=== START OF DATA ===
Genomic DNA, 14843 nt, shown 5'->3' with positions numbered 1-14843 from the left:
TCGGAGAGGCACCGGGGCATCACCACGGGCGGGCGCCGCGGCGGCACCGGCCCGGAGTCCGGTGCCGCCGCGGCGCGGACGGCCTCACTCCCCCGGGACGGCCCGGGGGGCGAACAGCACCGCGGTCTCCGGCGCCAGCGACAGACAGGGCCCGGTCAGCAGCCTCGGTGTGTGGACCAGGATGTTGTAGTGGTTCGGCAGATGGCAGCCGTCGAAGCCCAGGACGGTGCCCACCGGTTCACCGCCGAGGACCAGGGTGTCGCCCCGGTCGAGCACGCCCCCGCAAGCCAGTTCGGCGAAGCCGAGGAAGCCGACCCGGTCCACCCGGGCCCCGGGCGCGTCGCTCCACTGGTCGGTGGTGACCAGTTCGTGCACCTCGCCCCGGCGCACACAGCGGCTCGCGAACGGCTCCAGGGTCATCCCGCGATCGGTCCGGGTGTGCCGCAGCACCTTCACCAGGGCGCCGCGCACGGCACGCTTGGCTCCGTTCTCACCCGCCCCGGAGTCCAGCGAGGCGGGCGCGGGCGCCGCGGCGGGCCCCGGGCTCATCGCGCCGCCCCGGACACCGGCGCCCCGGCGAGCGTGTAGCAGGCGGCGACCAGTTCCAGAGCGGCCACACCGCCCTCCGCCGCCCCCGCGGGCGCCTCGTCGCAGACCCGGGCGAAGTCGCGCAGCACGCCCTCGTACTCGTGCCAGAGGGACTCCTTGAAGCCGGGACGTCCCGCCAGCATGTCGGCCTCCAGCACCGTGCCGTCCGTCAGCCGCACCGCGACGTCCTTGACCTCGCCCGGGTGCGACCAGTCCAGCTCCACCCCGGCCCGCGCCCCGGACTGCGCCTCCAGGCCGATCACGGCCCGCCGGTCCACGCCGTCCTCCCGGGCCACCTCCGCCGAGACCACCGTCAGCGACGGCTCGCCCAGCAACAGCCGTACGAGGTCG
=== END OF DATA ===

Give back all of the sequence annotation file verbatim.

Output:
Genomic DNA, 14843 nt, shown 5'->3' with positions numbered 1-14843 from the left:
TCGGAGAGGCACCGGGGCATCACCACGGGCGGGCGCCGCGGCGGCACCGGCCCGGAGTCCGGTGCCGCCGCGGCGCGGACGGCCTCACTCCCCCGGGACGGCCCGGGGGGCGAACAGCACCGCGGTCTCCGGCGCCAGCGACAGACAGGGCCCGGTCAGCAGCCTCGGTGTGTGGACCAGGATGTTGTAGTGGTTCGGCAGATGGCAGCCGTCGAAGCCCAGGACGGTGCCCACCGGTTCACCGCCGAGGACCAGGGTGTCGCCCCGGTCGAGCACGCCCCCGCAAGCCAGTTCGGCGAAGCCGAGGAAGCCGACCCGGTCCACCCGGGCCCCGGGCGCGTCGCTCCACTGGTCGGTGGTGACCAGTTCGTGCACCTCGCCCCGGCGCACACAGCGGCTCGCGAACGGCTCCAGGGTCATCCCGCGATCGGTCCGGGTGTGCCGCAGCACCTTCACCAGGGCGCCGCGCACGGCACGCTTGGCTCCGTTCTCACCCGCCCCGGAGTCCAGCGAGGCGGGCGCGGGCGCCGCGGCGGGCCCCGGGCTCATCGCGCCGCCCCGGACACCGGCGCCCCGGCGAGCGTGTAGCAGGCGGCGACCAGTTCCAGAGCGGCCACACCGCCCTCCGCCGCCCCCGCGGGCGCCTCGTCGCAGACCCGGGCGAAGTCGCGCAGCACGCCCTCGTACTCGTGCCAGAGGGACTCCTTGAAGCCGGGACGTCCCGCCAGCATGTCGGCCTCCAGCACCGTGCCGTCCGTCAGCCGCACCGCGACGTCCTTGACCTCGCCCGGGTGCGACCAGTCCAGCTCCACCCCGGCCCGCGCCCCGGACTGCGCCTCCAGGCCGATCACGGCCCGCCGGTCCACGCCGTCCTCCCGGGCCACCTCCGCCGAGACCACCGTCAGCGACGGCTCGCCCAGCAACAGCCGTACGAGGTCG